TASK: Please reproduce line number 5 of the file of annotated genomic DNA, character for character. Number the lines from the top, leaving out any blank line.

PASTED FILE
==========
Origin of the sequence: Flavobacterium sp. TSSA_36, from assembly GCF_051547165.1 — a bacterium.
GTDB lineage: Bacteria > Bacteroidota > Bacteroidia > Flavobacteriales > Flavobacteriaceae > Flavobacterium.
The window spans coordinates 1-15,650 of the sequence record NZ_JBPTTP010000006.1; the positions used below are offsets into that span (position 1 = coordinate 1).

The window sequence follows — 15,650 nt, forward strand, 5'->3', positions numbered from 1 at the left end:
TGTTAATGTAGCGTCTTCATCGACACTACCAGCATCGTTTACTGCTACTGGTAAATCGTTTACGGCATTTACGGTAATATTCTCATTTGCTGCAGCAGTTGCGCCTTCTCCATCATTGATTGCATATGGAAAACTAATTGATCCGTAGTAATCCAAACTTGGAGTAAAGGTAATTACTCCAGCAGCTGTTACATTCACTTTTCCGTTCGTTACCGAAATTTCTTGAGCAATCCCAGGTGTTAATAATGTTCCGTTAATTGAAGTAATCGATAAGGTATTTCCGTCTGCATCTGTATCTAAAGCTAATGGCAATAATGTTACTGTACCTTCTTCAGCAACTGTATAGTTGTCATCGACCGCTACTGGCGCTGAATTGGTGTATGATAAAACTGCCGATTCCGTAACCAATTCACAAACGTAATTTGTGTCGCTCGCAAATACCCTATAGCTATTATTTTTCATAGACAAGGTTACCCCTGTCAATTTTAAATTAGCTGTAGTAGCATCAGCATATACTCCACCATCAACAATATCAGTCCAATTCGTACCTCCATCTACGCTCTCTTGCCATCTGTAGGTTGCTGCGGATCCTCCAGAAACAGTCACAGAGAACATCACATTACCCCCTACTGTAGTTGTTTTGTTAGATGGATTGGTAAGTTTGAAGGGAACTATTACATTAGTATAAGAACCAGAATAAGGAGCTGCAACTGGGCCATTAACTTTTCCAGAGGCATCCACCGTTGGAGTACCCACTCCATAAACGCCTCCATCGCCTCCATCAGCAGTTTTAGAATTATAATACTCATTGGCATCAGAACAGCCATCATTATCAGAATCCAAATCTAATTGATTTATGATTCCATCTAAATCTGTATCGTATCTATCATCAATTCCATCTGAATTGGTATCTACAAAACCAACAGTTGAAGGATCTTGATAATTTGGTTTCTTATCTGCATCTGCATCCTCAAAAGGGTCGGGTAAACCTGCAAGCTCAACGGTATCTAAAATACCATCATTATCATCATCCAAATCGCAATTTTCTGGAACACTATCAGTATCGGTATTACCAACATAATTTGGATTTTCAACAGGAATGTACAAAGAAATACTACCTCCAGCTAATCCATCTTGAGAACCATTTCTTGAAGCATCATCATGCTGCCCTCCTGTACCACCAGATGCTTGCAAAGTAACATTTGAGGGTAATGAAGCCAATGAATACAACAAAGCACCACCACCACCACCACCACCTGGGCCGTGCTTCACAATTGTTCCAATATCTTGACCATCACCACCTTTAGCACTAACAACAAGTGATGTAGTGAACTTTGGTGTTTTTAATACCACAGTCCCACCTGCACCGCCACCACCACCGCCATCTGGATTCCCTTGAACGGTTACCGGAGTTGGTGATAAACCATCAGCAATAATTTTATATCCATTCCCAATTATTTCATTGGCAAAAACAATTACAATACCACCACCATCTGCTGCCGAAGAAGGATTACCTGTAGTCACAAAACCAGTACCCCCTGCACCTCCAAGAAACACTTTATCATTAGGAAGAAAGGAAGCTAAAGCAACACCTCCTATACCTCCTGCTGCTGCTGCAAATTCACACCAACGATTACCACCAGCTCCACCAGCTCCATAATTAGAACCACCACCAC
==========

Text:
TGTTAATGTAGCGTCTTCATCGACACTACCAGCATCGTTTACTGCTACTGGTAAATCGTTTACGGCATTTACGGTAATATTCTCATTTGCTGCAGCAGTTGCGCCTTCTCCATCATTGATTGCATATGGAAAACTAATTGATCCGTAGTAATCCAAACTTGGAGTAAAGGTAATTACTCCAGCAGCTGTTACATTCACTTTTCCGTTCGTTACCGAAATTTCTTGAGCAATCCCAGGTGTTAATAATGTTCCGTTAATTGAAGTAATCGATAAGGTATTTCCGTCTGCATCTGTATCTAAAGCTAATGGCAATAATGTTACTGTACCTTCTTCAGCAACTGTATAGTTGTCATCGACCGCTACTGGCGCTGAATTGGTGTATGATAAAACTGCCGATTCCGTAACCAATTCACAAACGTAATTTGTGTCGCTCGCAAATACCCTATAGCTATTATTTTTCATAGACAAGGTTACCCCTGTCAATTTTAAATTAGCTGTAGTAGCATCAGCATATACTCCACCATCAACAATATCAGTCCAATTCGTACCTCCATCTACGCTCTCTTGCCATCTGTAGGTTGCTGCGGATCCTCCAGAAACAGTCACAGAGAACATCACATTACCCCCTACTGTAGTTGTTTTGTTAGATGGATTGGTAAGTTTGAAGGGAACTATTACATTAGTATAAGAACCAGAATAAGGAGCTGCAACTGGGCCATTAACTTTTCCAGAGGCATCCACCGTTGGAGTACCCACTCCATAAACGCCTCCATCGCCTCCATCAGCAGTTTTAGAATTATAATACTCATTGGCATCAGAACAGCCATCATTATCAGAATCCAAATCTAATTGATTTATGATTCCATCTAAATCTGTATCGTATCTATCATCAATTCCATCTGAATTGGTATCTACAAAACCAACAGTTGAAGGATCTTGATAATTTGGTTTCTTATCTGCATCTGCATCCTCAAAAGGGTCGGGTAAACCTGCAAGCTCAACGGTATCTAAAATACCATCATTATCATCATCCAAATCGCAATTTTCTGGAACACTATCAGTATCGGTATTACCAACATAATTTGGATTTTCAACAGGAATGTACAAAGAAATACTACCTCCAGCTAATCCATCTTGAGAACCATTTCTTGAAGCATCATCATGCTGCCCTCCTGTACCACCAGATGCTTGCAAAGTAACATTTGAGGGTAATGAAGCCAATGAATACAACAAAGCACCACCACCACCACCACCACCTGGGCCGTGCTTCACAATTGTTCCAATATCTTGACCATCACCACCTTTAGCACTAACAACAAGTGATGTAGTGAACTTTGGTGTTTTTAATACCACAGTCCCACCTGCACCGCCACCACCACCGCCATCTGGATTCCCTTGAACGGTTACCGGAGTTGGTGATAAACCATCAGCAATAATTTTATATCCATTCCCAATTATTTCATTGGCAAAAACAATTACAATACCACCACCATCTGCTGCCGAAGAAGGATTACCTGTAGTCACAAAACCAGTACCCCCTGCACCTCCAAGAAACACTTTATCATTAGGAAGAAAGGAAGCTAAAGCAACACCTCCTATACCTCCTGCTGCTGCTGCAAATTCACACCAACGATTACCACCAGCTCCACCAGCTCCATAATTAGAACCACCACCAC